In response to a question from the hon. member from Calgary, I indicated that Bill C-12 was retroactive to April 1, 2001. That is not correct. It is April 1, 2000 that the retroactivity provision of Bill C-12 applies. What that does is it gives a salary now, April 1, 2001, of judges at $204,600 and MPs at $109,000. Today an MP earns 45% of the salary of a judge. Even with this so-called generous increase, MPs will still only make 55% of the salary of a judge. That is how far the salary structure had fallen behind.

Yes, we could say that the amount is excessive. We can say all these things. They are easy to say, a lot easier than defending the bill perhaps, but it does not mean they are right. What is proposed in the bill I believe is right. The Lumley commission proposed the amount. We did not deviate from the 20%. We did not say that it should be 25% or 30%. Using some of the indices it should have perhaps been higher. Using the index that the hon. member wants to propose perhaps would have been lower, but we used the objective one produced in the report. That is why we used that one.

Why are we offering chairs and vice-chairs greater remuneration than others? They are positions with greater responsibility, as are the positions of the House leaders, the leaders of each party and anyone else who holds some of these offices. It is not a matter of whether the Prime Minister appoints them. I could turn around and ask the member about his leader appointing the vice-chairs, which would be equally silly.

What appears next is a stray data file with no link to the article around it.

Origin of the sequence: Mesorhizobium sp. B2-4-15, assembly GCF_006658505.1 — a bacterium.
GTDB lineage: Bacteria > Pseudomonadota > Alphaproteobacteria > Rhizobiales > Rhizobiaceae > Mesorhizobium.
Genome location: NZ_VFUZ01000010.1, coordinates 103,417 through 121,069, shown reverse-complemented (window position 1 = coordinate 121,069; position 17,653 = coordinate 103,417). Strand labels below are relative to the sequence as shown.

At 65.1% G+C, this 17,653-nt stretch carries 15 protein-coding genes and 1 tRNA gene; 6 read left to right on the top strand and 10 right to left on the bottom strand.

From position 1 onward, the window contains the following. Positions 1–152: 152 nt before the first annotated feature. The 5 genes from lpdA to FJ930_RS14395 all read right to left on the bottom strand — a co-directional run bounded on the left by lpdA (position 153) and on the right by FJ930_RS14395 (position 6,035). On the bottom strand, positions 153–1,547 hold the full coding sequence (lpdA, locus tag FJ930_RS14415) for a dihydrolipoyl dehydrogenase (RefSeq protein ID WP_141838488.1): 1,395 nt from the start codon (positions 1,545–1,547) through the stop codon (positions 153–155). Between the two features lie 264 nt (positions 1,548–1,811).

What about the leader of the Progressive Conservative Party then allegedly appointing the chairs and vice-chairs in the Senate, and so on? We could spread that nonsense all over the place. It does not accomplish anything. The fact still remains that a chair and a vice-chair of a committee are positions that are, according to the commission, worthy of further remuneration, which is something that exists at the provincial level in many if not most of the provinces in Canada.

In terms of the opt in clause, hon. member wants to know if that means that some members are not deserving of the salary? No. I think all colleagues in the House deserve the salary. That is why I said a while ago, and I do not know whether the member was in attendance when I said it, that I hope everyone will opt in. I also hope that all members will vote for the bill. However, I repeat that even if they vote against it I hope that they opt in anyway because in my view they are still worth the salary.

 

. 1640 + -

On the retroactivity, the hon. member asked why we used that date. I answered that in a previous question. It goes back to January 1 because in past reports it went back to the date of the last election. I did not go quite that far back because it was only a few days prior to the beginning of the calendar year and it caused probably greater aggravation than it was worth. So I stopped after January 1.